Don't want to co-sign a mortgage with your adult child? Join them in business instead

for rent

 

Recently, a news report highlighted home affordability and the challenges; “Home affordability to deteriorate with rising mortgage costs: RBC, especially for new home buyers. It points out the widening gap in entry into home ownership. Following the thread of comments, some encourage renting as "the" option for younger people. (We talked about that here already if you missed it.) Others rant about not being able to enjoy the same options as their parents in home ownership.

Here's a new idea in the mix! Go into business with your young adult children, by investing in real estate.

As an example, let's use Calgary's median house price of 280,600 for an apartment style condominium.

Condo price: $280,600
20% down payment: $56,120
Interest rate: 3%
Amortization: 25 years
Monthly payment: $1,063
Interest paid: $94,223 (based on a 25yr amortization for the sake of comparison)

 

Condo price: $280,600
5% down payment: $14,030
Interest rate: 3%
Amortization: 25 years
Monthly payment: $1,262
Mortgage Insurance: $7,330 (usually gets added to the mortgage, and you pay interest on it)
Interest paid: $111,889 (based on a 25yr amortization for the sake of comparison)

 

The average 1 bedroom apartment is renting for approximately $1,000-$1,300/month (in reasonable proximity to U of C). The average 2 bedroom apartment is renting for approximately $1,300-$2,000/month. (according to rentfaster.ca)

Given that, does it not make more sense then, to buy a two bedroom apartment style condo with your student, and teach them about business by having them manage it as a rental?

When they are done school, you can either keep the property as a student rental, or sell it and split the proceeds, leading to a contribution to your retirement fund and a contribution to a more robust down payment on a house for your young adult child.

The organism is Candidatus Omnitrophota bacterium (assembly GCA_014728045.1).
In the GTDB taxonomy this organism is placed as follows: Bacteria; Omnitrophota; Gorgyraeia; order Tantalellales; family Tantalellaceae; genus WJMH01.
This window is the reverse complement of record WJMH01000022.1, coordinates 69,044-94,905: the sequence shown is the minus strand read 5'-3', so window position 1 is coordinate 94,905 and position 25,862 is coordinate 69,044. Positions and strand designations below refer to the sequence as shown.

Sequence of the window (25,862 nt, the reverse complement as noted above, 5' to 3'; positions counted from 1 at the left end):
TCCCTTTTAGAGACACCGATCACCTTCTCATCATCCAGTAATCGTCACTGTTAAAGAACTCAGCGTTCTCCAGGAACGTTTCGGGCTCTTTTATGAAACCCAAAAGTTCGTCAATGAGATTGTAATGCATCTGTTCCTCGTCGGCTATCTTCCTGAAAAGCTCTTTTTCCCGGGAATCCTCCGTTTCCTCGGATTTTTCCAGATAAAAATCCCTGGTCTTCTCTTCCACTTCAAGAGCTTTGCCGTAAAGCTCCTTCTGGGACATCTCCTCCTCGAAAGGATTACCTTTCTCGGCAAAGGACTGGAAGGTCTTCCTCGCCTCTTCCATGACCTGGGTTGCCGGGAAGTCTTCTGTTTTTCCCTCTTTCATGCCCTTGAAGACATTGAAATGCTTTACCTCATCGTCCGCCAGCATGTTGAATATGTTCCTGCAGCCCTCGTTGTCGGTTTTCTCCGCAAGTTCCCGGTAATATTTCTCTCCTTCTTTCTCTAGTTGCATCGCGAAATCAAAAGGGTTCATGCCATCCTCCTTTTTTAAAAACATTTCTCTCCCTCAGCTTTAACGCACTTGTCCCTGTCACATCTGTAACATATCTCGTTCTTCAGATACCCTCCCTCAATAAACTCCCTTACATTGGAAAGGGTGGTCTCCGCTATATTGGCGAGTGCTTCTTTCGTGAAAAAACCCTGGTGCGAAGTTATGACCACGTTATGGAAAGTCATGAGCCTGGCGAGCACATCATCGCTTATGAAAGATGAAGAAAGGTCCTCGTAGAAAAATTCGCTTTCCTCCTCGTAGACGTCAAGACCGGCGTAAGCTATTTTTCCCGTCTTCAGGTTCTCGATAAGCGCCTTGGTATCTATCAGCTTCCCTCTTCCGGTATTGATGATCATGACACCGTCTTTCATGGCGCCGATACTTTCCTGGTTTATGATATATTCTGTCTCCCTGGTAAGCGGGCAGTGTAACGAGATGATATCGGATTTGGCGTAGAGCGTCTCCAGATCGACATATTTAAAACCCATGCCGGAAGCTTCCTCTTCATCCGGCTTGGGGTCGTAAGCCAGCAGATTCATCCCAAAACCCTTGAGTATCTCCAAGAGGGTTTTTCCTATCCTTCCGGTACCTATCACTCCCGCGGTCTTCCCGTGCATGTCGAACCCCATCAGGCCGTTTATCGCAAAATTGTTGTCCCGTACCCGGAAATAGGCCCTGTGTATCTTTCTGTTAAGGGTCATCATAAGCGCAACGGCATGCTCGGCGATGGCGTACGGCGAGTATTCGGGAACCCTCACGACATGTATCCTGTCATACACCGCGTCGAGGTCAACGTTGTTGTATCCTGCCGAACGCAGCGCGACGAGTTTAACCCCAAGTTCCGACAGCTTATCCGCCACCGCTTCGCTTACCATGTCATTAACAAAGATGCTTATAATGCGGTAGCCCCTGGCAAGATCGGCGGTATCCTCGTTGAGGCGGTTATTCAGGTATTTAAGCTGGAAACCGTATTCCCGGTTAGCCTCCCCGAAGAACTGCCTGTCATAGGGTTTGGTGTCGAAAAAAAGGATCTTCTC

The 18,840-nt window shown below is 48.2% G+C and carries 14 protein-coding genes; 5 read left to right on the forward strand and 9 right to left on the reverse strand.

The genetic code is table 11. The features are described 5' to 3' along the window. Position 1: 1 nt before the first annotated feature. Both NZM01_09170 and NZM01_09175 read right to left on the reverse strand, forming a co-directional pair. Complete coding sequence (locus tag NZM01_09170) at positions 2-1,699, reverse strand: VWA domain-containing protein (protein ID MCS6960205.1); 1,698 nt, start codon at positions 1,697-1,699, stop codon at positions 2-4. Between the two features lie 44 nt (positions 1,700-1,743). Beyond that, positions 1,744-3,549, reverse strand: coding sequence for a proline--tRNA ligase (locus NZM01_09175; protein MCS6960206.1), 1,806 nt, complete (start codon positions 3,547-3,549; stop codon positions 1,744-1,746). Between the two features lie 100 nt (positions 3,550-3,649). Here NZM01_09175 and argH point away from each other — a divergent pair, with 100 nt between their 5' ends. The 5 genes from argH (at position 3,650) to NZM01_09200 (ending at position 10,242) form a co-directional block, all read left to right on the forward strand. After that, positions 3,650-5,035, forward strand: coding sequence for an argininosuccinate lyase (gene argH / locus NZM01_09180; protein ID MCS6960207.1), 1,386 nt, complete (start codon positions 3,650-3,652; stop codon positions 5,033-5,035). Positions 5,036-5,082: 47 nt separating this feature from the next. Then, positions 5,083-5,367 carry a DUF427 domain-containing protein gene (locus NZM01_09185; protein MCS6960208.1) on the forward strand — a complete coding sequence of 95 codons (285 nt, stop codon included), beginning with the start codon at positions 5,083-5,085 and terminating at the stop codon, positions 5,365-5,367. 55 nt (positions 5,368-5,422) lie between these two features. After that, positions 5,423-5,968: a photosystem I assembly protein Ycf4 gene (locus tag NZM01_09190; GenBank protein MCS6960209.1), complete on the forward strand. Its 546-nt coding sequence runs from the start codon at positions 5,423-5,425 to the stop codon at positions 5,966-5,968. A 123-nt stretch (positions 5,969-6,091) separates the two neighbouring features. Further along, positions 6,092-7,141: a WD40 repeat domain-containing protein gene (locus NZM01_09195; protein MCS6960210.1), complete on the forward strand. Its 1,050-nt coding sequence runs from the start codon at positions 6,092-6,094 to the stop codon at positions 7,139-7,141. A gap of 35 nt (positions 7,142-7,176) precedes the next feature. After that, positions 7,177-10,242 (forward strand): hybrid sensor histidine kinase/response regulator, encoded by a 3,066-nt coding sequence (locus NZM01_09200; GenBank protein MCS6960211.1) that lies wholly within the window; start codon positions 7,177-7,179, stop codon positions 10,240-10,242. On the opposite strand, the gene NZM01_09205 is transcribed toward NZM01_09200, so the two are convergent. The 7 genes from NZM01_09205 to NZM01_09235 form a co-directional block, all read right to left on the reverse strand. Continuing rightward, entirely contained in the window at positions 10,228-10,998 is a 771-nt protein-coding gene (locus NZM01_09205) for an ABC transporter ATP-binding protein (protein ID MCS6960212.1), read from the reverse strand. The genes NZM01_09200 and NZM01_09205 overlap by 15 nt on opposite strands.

The median single family home price in 2000 was $172,000 & the average family income was $70,800 for a 1:2.43 ratio. (statscan and CREB)

In 2013, the median single family home price was $405,000 and the average income was $79,600, for a 1:5.09 ratio. (statscan and CREB)

If you think you're 'spoiling' your adult child by helping them out, think again.

Where would you be at now, if when you bought your family home, the income to home price ratio was 1:5.09 instead of 1:2.43?

We talk about investing in RRSPs as a long-term investment plan, however more often overlooked, is real estate which has for the most part always been a solid long-term investment.

Perhaps the take-away lesson in real estate is a "how to be wise and use real estate as an investment" lesson, rather than a "make it on your own" lesson.

Not everyone is going to buy into this theory, either because they don't or they can't, meaning your young adult should be able to find a tenant.

Think about it, when the time comes!

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Team Leesman C.A.R.E.S

Team Leesman C.A.R.E.S

REALTORĀ®
CENTURY 21 Bamber Realty Ltd.
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